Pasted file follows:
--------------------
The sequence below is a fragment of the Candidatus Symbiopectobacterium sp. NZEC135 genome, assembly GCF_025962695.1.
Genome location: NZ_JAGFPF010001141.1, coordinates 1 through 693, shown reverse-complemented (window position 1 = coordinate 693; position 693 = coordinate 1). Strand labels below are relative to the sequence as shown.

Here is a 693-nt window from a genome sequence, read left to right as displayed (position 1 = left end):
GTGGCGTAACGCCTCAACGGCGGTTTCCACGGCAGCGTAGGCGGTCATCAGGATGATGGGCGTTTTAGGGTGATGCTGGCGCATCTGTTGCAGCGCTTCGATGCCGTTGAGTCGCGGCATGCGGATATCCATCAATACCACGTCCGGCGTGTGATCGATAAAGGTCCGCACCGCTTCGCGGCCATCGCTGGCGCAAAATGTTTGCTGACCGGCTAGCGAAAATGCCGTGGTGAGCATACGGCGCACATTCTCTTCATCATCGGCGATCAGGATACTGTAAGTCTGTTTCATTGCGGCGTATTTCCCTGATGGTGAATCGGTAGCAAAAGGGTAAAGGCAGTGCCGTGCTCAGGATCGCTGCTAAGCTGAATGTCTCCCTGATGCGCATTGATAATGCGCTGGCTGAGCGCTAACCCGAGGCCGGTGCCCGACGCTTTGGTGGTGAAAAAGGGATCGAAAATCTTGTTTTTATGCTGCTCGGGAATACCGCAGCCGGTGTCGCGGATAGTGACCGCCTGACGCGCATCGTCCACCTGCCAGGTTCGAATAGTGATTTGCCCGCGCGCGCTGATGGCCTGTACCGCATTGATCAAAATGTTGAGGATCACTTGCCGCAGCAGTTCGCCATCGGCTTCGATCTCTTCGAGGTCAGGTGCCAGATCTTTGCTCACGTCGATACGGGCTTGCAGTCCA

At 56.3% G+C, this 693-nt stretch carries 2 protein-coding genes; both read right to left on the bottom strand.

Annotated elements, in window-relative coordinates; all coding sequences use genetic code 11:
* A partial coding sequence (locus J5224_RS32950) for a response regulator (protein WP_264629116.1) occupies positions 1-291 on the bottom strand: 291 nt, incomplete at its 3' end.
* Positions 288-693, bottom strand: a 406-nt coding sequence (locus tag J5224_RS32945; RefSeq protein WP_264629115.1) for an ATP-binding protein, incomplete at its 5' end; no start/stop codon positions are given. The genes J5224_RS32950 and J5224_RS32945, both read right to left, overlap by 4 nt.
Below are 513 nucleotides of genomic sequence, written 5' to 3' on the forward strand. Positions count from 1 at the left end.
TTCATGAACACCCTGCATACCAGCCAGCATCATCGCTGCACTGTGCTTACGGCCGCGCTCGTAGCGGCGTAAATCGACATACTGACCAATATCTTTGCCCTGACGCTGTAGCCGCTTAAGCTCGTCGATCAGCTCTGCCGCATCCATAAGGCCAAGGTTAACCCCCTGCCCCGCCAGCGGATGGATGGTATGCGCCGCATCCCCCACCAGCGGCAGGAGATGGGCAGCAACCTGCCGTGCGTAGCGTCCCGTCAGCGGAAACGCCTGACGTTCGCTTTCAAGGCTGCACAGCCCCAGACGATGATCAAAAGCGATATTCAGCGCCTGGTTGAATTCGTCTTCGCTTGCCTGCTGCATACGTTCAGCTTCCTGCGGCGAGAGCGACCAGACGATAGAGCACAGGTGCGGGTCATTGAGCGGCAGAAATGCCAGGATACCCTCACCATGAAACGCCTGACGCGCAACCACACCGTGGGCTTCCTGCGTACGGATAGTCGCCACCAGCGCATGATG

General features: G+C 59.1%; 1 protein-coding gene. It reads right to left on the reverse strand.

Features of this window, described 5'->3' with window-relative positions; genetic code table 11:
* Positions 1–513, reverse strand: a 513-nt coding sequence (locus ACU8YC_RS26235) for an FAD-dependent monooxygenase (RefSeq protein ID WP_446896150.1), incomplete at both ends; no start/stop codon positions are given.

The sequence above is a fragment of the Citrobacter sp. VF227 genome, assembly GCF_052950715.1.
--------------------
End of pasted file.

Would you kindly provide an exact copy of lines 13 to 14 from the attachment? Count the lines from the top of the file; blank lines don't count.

* Positions 1–513, reverse strand: a 513-nt coding sequence (locus ACU8YC_RS26235) for an FAD-dependent monooxygenase (RefSeq protein ID WP_446896150.1), incomplete at both ends; no start/stop codon positions are given.

The sequence above is a fragment of the Citrobacter sp. VF227 genome, assembly GCF_052950715.1.